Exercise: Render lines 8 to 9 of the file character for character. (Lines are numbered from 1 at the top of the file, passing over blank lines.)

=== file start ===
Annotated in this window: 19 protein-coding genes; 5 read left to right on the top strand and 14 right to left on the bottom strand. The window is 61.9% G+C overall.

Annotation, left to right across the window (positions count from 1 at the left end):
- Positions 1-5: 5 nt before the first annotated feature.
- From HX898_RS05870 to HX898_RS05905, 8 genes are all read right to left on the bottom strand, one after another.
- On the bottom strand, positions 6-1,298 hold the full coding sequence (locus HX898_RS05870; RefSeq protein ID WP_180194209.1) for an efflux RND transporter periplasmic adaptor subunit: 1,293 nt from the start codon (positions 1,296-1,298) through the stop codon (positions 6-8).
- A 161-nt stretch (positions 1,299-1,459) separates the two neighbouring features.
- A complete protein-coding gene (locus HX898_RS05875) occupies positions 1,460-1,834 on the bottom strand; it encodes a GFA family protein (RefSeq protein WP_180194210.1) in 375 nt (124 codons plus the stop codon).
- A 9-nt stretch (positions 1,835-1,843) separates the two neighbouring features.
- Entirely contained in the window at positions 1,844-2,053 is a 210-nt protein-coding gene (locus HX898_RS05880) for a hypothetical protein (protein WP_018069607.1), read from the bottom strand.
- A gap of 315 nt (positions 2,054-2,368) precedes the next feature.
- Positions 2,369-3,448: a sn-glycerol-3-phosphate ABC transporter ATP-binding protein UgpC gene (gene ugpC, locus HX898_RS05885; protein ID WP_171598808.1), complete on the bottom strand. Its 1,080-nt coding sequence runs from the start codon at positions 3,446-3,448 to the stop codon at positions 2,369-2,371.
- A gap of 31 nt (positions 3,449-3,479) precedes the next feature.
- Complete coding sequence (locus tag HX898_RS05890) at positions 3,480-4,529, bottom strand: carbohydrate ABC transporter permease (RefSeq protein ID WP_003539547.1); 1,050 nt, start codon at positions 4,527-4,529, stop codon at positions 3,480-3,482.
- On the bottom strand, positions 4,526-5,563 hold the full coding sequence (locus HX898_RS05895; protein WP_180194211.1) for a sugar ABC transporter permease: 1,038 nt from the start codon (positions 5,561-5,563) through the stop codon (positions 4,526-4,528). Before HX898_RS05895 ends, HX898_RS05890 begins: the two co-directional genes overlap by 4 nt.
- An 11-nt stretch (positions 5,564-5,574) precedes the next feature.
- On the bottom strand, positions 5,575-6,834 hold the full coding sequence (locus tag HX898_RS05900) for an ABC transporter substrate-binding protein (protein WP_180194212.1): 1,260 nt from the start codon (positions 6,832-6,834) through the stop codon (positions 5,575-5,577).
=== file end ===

- A 9-nt stretch (positions 1,835-1,843) separates the two neighbouring features.
- Entirely contained in the window at positions 1,844-2,053 is a 210-nt protein-coding gene (locus HX898_RS05880) for a hypothetical protein (protein WP_018069607.1), read from the bottom strand.